March 20, 2001

High stakes standardized tests like the SAT fail to capture the qualities most essential for success in the corporate world, such as creativity, drive, and leadership, according to a new survey of corporate executives of the nation's Fortune 1000 companies released by the National Urban League. The survey is the first product of the League's Institute for Opportunity and Equality, the League's DC-based research and public policy unit. Nationwide Insurance provided the major funding for the Institute.

In addition to the study results, the League released a strongly-worded letter addressed to college and university presidents endorsed by CEOs and other high-ranking executives at some of the top corporations in the country, including Nationwide, Bank of America, UPS, Verizon and Gillette, urging them to stop the over-reliance on college entrance exams.

Conducted by DYG, Inc. exclusively among corporate presidents, CEOs, CFOs, and COOs, as well as senior VPs and VPs, the survey's key findings reveal the following:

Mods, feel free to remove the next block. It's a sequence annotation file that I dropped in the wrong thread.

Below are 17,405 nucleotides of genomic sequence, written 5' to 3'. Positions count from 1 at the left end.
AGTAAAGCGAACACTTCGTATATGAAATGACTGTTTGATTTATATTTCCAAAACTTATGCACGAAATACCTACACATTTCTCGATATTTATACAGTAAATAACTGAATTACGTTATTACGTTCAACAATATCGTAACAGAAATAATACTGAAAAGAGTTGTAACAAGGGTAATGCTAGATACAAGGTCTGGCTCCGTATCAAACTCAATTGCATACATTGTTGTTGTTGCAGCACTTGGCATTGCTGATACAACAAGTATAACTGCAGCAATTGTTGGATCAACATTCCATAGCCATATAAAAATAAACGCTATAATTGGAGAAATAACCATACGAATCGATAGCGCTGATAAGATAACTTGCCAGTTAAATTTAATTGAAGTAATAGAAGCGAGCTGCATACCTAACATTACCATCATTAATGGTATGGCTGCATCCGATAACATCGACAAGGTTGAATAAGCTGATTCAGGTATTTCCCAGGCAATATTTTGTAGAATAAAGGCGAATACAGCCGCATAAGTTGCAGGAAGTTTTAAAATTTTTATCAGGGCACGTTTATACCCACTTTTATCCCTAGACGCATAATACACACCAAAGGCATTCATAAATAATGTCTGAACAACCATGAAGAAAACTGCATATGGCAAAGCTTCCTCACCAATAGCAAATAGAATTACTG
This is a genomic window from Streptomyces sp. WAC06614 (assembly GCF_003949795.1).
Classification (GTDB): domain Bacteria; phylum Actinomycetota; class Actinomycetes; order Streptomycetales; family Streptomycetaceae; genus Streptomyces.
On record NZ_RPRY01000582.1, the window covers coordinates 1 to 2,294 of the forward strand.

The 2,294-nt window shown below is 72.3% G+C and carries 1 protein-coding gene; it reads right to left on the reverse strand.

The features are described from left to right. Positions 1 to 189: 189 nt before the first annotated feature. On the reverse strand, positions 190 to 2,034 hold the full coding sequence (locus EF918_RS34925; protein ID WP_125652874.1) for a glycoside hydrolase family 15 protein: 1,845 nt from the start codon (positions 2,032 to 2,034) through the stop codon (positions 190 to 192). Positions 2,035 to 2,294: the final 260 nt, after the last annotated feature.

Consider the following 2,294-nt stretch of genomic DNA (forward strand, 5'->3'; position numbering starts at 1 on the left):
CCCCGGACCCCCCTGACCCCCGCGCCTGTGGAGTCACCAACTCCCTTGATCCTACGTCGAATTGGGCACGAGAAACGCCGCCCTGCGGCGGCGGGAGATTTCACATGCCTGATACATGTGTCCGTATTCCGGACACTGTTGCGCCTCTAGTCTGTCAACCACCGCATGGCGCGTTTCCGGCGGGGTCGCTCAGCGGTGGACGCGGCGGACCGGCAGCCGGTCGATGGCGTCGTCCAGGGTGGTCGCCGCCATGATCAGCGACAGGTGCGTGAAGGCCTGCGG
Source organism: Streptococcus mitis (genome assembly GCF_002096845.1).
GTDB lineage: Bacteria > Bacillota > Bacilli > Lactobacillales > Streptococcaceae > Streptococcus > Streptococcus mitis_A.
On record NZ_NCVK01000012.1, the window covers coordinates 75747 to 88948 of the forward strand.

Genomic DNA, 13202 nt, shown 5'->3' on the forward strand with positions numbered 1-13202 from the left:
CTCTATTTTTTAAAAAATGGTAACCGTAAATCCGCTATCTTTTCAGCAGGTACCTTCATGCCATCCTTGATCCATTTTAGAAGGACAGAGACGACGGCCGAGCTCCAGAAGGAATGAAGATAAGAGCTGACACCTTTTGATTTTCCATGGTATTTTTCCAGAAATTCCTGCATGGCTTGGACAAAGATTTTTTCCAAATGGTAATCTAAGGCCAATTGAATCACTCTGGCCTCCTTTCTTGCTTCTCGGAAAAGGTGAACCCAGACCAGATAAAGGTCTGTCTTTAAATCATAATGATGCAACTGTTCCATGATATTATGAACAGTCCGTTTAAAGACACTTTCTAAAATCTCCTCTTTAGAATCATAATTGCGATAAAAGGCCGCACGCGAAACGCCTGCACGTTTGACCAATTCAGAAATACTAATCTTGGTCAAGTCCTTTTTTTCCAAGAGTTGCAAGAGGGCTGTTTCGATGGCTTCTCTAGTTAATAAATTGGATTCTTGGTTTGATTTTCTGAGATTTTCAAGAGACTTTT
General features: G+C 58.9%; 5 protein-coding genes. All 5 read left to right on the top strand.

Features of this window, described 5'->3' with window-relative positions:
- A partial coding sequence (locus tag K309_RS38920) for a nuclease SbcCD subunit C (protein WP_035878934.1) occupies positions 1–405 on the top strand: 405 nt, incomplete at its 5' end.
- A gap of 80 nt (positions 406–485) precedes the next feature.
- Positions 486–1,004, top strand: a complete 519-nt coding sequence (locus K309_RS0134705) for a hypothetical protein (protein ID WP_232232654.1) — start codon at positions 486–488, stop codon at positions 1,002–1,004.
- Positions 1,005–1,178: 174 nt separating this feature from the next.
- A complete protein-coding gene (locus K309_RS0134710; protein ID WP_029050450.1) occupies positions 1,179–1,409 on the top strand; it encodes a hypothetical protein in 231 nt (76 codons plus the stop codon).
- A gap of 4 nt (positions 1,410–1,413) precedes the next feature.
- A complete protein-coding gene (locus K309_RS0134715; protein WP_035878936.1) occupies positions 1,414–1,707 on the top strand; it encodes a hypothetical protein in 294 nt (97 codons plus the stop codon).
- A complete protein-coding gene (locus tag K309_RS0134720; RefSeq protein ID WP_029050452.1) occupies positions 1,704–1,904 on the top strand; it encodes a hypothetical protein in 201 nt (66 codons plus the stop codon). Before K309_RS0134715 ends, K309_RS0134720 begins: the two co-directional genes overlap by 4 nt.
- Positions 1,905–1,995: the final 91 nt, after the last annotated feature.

-- 91 percent rated "character" (defined as integrity, the ability to overcome obstacles, determination, and drive), as the most crucial attribute for achieving long-term success in business, followed by "communication skills" and "leadership
skills."

-- 96 percent said standardized test scores are "not very important" to long-term success in business.

-- When asked how much weight should be attached to SAT scores in college admissions, 58 percent said "a lot of weight, but less than today's level" and "much less weight than today's levels."

-- Of the executives who could recall their SAT or ACT scores, the majority (37 percent) scored in the middling 1000 - 1299 range. This mirrors precisely the talent pool of meritorious applicants who possess enormous promise yet whose prospects of being admitted to top-tier institutions are diminished by undue reliance on SAT and ACT scores.

"These corporate leaders have a vested interest in having a balanced admission policy because they fish from the same talent pool as educators," National Urban League President Hugh B. Price said. "When the pool shrinks because of excessive reliance on standardized tests, it's the business world that suffers, not just our young people. That's why it's so critical for America's colleges and universities to weigh real-life dimensions of merit, talent and potential in the admissions process."

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